The League of Nations was put in charge of international drug control after World War One. Cannabis was not initially subject to international control but was controlled as part of the 1925 Geneva Opium Conventions . Control came about due to the local situation in Egypt and the desire of the new leaders of the country to embarrass their former British rulers by claiming that its use had led to widespread insanity.[10] Due to its importance as a medicine and its other industrial uses, this proposal was reduced to prohibiting the unlicensed possession of cannabis. Britain ratified this agreement by amending the Dangerous Drugs Act 1920 with the Dangerous Drugs Act 1925 which added some other of cannabis hitherto ignored. Namely, cannabis resin, cannabis oil (hash oil), cannabis leaf, flower-heads and the raw plant itself. However, whole seeds, seed oil (hemp oil) and fibre are not included. They can still be used for baiting fish, feeding birds, cooking, making strong ropes and high quality paper. In order that the government could avoid paying out compensation, enforcement of the act was delayed until 1928, thus giving people time to legitimately dispose of their stock which contravenes the new Bill.[11]

Following the Single Convention on Narcotic Drugs (1961) the cultivation of cannabis ceased in the UK.

Cannabis tincture was finally removed from the British National Formulary in 1971 by the Misuse of Drugs Act 1971.

During prohibition[edit]

Politicians that have admitted to recreational use following prohibition include, Members of Parliament, Home Secretaries and other Ministers, Peers, and Mayors.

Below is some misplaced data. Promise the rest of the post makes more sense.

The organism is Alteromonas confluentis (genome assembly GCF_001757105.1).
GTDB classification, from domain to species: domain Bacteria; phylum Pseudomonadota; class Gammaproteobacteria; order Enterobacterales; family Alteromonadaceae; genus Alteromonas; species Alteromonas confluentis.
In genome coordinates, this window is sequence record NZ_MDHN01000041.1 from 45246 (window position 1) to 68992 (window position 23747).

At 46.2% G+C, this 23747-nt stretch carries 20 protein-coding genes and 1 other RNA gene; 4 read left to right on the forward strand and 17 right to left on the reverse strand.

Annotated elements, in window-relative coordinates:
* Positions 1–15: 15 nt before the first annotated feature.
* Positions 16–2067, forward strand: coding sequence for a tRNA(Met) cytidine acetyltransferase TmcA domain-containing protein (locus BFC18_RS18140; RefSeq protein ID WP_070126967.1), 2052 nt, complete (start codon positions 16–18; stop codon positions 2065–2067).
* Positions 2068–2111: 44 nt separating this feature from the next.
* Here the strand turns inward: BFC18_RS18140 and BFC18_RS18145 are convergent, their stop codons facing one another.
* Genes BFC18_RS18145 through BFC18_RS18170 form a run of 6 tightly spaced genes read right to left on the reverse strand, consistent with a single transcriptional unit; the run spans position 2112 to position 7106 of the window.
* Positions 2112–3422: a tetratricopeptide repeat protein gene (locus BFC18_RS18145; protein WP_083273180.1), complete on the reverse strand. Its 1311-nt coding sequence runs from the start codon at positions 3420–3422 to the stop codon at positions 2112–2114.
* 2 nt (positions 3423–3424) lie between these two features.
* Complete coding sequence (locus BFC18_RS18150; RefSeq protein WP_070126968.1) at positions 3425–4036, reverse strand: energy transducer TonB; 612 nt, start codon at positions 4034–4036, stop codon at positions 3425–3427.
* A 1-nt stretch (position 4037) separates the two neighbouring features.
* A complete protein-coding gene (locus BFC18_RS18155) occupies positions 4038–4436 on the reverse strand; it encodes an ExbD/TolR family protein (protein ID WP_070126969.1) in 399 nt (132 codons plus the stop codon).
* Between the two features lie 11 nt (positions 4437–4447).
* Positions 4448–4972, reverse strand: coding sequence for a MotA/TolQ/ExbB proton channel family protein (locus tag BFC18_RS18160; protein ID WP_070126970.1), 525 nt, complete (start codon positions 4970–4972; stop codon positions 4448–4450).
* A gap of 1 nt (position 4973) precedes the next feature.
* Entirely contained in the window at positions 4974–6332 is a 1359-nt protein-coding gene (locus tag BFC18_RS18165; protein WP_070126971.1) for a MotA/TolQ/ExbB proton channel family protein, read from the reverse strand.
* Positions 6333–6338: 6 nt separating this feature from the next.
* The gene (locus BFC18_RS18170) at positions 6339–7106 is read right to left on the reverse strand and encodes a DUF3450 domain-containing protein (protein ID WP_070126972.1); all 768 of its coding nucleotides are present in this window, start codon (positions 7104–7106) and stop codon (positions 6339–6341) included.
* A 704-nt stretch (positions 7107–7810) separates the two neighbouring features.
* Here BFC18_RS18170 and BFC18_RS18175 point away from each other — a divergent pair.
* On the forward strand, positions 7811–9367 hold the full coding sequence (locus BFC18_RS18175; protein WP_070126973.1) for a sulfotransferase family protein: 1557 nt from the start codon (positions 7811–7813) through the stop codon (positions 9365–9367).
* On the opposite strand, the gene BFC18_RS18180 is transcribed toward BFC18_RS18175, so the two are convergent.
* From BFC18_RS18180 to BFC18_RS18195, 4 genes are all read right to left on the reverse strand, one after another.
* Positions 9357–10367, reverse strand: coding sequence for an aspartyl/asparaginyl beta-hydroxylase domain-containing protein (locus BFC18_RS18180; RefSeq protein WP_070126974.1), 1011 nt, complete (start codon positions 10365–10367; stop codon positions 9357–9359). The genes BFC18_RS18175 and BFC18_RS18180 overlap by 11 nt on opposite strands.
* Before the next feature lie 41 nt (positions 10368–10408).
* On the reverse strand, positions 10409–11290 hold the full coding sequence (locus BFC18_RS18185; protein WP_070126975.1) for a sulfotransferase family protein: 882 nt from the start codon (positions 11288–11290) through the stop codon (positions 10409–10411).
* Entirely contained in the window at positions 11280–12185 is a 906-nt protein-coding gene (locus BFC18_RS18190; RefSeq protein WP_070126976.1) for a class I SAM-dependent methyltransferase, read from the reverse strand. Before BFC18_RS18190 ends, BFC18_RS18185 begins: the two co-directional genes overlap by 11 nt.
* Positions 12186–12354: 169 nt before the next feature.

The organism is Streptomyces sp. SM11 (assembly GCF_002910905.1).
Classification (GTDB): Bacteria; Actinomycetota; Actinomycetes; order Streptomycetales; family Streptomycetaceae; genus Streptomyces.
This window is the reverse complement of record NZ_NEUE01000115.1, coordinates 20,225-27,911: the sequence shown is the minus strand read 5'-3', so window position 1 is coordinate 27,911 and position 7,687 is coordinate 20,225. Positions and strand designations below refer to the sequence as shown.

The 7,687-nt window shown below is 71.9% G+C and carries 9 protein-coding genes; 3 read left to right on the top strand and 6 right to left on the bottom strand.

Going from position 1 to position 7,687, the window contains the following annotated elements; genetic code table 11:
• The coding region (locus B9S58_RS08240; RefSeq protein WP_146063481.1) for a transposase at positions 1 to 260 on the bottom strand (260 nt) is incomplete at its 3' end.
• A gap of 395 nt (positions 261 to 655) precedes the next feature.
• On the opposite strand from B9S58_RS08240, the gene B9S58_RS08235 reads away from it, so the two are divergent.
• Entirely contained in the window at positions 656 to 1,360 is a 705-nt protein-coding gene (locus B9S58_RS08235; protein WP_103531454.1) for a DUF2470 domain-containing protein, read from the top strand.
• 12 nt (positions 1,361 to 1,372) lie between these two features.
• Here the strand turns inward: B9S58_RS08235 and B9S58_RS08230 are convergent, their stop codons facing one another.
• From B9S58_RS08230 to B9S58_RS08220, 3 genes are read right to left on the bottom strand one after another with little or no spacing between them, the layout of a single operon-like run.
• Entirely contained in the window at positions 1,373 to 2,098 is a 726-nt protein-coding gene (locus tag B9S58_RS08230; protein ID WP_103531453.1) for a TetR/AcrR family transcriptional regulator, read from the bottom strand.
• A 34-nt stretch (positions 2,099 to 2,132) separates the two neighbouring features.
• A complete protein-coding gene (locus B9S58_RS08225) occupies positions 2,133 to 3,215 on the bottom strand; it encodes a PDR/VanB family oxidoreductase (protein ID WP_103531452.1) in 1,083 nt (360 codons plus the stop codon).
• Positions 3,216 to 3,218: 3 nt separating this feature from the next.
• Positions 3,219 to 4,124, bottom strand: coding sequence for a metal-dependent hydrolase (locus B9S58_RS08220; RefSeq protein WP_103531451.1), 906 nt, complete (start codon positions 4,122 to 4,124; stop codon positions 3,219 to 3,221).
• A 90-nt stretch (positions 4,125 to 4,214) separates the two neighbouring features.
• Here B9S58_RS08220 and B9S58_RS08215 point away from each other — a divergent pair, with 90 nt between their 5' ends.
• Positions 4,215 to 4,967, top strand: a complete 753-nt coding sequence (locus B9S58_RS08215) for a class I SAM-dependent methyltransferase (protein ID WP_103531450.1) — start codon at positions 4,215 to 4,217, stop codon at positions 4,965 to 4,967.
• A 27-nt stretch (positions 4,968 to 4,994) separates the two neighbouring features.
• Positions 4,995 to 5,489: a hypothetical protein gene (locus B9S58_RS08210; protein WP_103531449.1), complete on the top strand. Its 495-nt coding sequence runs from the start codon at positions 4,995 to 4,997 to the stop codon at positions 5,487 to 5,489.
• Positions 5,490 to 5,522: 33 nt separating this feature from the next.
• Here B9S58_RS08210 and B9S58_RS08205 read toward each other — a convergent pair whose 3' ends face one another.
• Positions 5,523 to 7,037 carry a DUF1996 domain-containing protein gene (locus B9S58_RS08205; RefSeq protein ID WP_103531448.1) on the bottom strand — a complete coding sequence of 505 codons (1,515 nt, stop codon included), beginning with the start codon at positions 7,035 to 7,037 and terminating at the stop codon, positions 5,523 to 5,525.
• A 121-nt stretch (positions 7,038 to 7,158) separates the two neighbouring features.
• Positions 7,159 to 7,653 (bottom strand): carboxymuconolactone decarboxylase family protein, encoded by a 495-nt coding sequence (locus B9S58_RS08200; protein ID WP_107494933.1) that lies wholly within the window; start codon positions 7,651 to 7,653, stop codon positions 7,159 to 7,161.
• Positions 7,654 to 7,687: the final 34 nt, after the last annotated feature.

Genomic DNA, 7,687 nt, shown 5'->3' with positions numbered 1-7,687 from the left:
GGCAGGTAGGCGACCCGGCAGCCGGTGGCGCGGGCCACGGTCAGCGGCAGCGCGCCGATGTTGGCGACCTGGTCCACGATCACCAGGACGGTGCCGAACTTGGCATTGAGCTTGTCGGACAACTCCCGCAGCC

Key
  Conservative       Labour       SNP       Liberal Democrats       Plaid Cymru
Name Lifetime Notable positions held Party Ref.
Peter Ainsworth b. 1956 Shadow Secretary of State Conservative [12]
Hazel Blears b. 1956 Secretary of State for Communities and Local Government Labour [13]
Andy Burnham b. 1970 Secretary of State for Health
Secretary of State for Culture, Media and Sport
Labour [13]
Charles Clarke b. 1950 Home Secretary Labour [14]
James Cleverly b. 1969 Member of Parliament Conservative [15]
Vernon Coaker b. 1953 Minister of State for Schools Labour [13]
Yvette Cooper b. 1969 Secretary of State for Work and Pensions Labour [16]
Bruce Crawford b. 1955 Cabinet Secretary for Parliamentary Business and Government Strategy SNP [17]
Alistair Darling, Baron Darling of Roulanish b. 1953 Chancellor of the Exchequer Labour [13]
Fergus Ewing b. 1957 Cabinet Secretary for the Rural Economy and Connectivity SNP [17]
Caroline Flint b. 1961 Minister of State Labour [13]
Thomas Galbraith, 2nd Baron Strathclyde b. 1960 Leader of the House of Lords Conservative [12]
Harriet Harman b. 1950 Leader of the House of Commons Labour [13]
John Hutton, Baron Hutton of Furness b. 1955 Secretary of State for Defence Labour [13]
Fiona Hyslop b. 1964 Cabinet Secretary for Culture, Tourism and External Affairs
Cabinet Secretary for Education and Lifelong Learning
SNP [17]
Bernard Jenkin b. 1959 Shadow Secretary of State for Defence Conservative [12]
Boris Johnson b. 1964 Foreign Secretary Conservative [18]
Jon Owen Jones b. 1954 Parliamentary Under-Secretary of the Welsh Office Labour [19]
Ruth Kelly b. 1968 Secretary of State for Transport
Secretary of State for Communities and Local Government
Secretary of State for Education and Skills
Labour [13]
Liz Kendall b. 1971 Shadow Minister for Care and Older People Labour [20]
Susan Kramer, Baroness Kramer b. 1950 Minister of State for Transport Liberal Democrat [21]
Norman Lamont, Baron Lamont of Lerwick b. 1942 Chancellor of the Exchequer Conservative [22]
Oliver Letwin b. 1956 Chancellor of the Duchy of Lancaster Conservative [12]
Tricia Marwick b. 1953 Presiding Officer of the Scottish Parliament SNP [17]
Francis Maude, Baron Maude of Horsham b. 1953 Minister for the Cabinet Office Conservative [12]
Stewart Maxwell b. 1963 Minister for Communities and Sport SNP [17]
Tony McNulty b. 1958 Minister of State for Employment and Welfare Reform Labour [13]